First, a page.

By Ron Kampeas
George Segal, whose career as an actor ranged from shattering Jewish stereotypes in his youth to cheerfully indulging them in his dotage, has died at 87.
The fact that early in his career Segal had to field questions about why he didn’t change his name or fix his nose was a testament to how unusual it was at the time for a Jewish actor who could play a plausible tough guy and romantic lead to present as Jewish.
“I didn’t change my name because I don’t think George Segal is an unwieldy name,” Segal told The New York Times in 1971. “It’s a Jewish name, but not unwieldy. Nor do I think my nose is unwieldy. I think a nose job is unwieldy. I can always spot ’em. Having a nose job says more about a person than not having one. You always wonder what that person would be like without a nose job.”
Segal’s meld of defiance and self-deprecation helped pave the way for actors like Elliott Gould, Dustin Hoffman and Richard Benjamin. The days of Jewish actors and actresses like John Garfield and Lauren Bacall changing their names in order to present as desirable were over.
Segal brought sex and athleticism to his 1966 role as a naive academic caught in a trap by a destructive couple in “Who’s Afraid of Virginia Woolf?” Segal played opposite Elizabeth Taylor and Richard Burton in the film, which earned him his only Academy Award nomination.
His roles were soon Jewish as well, in films like “Bye Bye Braverman” in 1968 and “Blume in Love” in 1973. In 1970, he shattered Jewish stereotypes in “The Owl and the Pussycat,” where he starred opposite Barbra Streisand.
His most emblematically Jewish role from that time was not obviously Jewish: He played the eponymous hero in the 1966 spy thriller “The Quiller Memorandum,” tracking down a ring of postwar Nazis. Harold Pinter, the Jewish playwright who wrote the screenplay, reshaped the laconic British spy in Elleston Trevor’s novel into an American furious at Europe for allowing the Nazis to flourish and for never truly crushing them.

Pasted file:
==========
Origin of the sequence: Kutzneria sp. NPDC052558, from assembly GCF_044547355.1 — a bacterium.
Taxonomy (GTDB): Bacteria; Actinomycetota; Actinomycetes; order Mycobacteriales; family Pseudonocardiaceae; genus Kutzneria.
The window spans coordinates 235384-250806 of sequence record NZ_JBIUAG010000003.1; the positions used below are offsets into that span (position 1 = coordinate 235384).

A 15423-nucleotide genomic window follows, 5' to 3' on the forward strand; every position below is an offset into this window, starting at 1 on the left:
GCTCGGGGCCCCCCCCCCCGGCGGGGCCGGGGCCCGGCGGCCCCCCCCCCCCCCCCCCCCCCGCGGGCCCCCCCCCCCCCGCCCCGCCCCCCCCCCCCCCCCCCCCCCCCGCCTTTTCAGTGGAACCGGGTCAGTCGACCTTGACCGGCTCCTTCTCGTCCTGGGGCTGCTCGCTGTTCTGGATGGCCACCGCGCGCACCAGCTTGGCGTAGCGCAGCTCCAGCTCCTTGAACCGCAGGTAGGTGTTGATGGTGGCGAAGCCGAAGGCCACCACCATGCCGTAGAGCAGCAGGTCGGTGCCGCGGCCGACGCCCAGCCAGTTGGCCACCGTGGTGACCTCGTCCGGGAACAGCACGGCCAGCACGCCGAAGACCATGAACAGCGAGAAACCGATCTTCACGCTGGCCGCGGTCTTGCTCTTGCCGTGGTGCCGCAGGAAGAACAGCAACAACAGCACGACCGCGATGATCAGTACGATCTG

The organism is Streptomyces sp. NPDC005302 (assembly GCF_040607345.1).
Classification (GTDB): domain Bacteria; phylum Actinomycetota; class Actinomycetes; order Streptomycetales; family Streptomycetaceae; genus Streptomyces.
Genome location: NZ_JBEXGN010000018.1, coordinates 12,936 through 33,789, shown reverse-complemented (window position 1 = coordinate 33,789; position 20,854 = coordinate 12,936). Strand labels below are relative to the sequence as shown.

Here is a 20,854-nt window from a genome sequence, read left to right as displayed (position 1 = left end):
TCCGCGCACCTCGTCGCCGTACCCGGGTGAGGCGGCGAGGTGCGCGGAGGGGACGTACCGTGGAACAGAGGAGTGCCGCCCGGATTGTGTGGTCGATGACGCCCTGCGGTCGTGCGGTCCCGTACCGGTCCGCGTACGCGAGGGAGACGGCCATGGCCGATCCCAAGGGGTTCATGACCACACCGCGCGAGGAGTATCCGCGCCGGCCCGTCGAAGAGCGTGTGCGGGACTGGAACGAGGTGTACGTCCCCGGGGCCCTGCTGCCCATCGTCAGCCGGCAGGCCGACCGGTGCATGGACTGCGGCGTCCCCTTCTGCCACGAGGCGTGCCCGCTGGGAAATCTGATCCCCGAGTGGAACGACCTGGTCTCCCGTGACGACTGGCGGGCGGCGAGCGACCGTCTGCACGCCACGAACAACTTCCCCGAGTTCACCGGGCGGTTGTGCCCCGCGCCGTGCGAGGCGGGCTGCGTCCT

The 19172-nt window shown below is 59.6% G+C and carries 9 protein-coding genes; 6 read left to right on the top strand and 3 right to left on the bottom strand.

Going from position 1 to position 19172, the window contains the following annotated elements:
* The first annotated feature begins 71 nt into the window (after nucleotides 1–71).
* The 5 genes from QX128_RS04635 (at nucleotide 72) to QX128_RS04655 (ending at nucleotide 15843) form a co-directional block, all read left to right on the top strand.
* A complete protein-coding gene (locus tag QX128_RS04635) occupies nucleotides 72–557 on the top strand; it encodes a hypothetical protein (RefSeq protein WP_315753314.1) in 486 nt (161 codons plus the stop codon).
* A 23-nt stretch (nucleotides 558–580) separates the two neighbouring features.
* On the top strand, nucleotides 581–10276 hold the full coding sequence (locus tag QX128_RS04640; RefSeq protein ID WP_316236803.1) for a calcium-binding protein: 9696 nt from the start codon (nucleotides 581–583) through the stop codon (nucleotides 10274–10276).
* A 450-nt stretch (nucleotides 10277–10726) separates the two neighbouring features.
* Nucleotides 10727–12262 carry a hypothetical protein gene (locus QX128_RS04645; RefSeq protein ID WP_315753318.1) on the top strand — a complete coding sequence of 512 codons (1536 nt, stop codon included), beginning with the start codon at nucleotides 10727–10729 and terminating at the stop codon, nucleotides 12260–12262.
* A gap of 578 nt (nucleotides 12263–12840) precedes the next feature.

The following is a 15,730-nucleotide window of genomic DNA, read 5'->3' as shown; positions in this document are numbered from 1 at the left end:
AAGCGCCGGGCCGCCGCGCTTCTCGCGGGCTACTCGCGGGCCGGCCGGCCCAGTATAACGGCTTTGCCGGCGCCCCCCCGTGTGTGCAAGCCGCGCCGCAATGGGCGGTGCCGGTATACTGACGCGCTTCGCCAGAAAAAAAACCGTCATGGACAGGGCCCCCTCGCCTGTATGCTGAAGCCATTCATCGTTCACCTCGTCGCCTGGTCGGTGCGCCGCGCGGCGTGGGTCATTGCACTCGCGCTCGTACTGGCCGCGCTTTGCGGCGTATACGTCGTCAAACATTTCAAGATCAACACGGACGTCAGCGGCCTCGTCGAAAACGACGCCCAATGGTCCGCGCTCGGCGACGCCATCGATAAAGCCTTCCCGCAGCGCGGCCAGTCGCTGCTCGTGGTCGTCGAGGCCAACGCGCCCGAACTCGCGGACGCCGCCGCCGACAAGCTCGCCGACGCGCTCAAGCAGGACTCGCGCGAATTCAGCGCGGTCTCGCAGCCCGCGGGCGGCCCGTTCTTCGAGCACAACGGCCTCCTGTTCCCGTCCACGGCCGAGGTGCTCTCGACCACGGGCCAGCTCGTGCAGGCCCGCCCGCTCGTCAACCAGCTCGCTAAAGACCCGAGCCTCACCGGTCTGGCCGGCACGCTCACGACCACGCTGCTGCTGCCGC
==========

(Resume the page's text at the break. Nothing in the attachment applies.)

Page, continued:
“Nobody wears a brown shirt now, no banners, you see,” Quiller’s British handler, played by Alec Guinness, tells him. “Consequently, they’re difficult to recognize, they look like everybody else.”
Quiller is ultimately betrayed (spoiler alert) by his young German girlfriend. He is captured by the Nazis and resists their torture to escape. He meets with his handler and they have a Pinter-esque exchange that alludes to the postwar anomaly of being Jewish in a continent that has made Jews disappear.
“Met a man called Oktober,” Quiller says of his encounter with the head Nazi. “At the end of our conversation, he ordered them to kill me.” The handler rejoins: “And did they?”
Segal continued to play romantic leads, notably teaming up with Glenda Jackson in “A Touch of Class” in 1973. He filmed the crime caper classic, “The Hot Rock,” opposite Robert Redford, in 1972, and joined with Elliott Gould in 1974 in “California Split,” considered one of the best gambling films ever.
His career went into a downward spiral in the early 1980s, fueled by what he said was self-destructive behavior, including drugs. His rehabilitation included touring with a band he led with his banjo, the Beverly Hills Unlisted Jazz Band. In an appearance with the band in Israel in 1982, he was welcomed as a hero.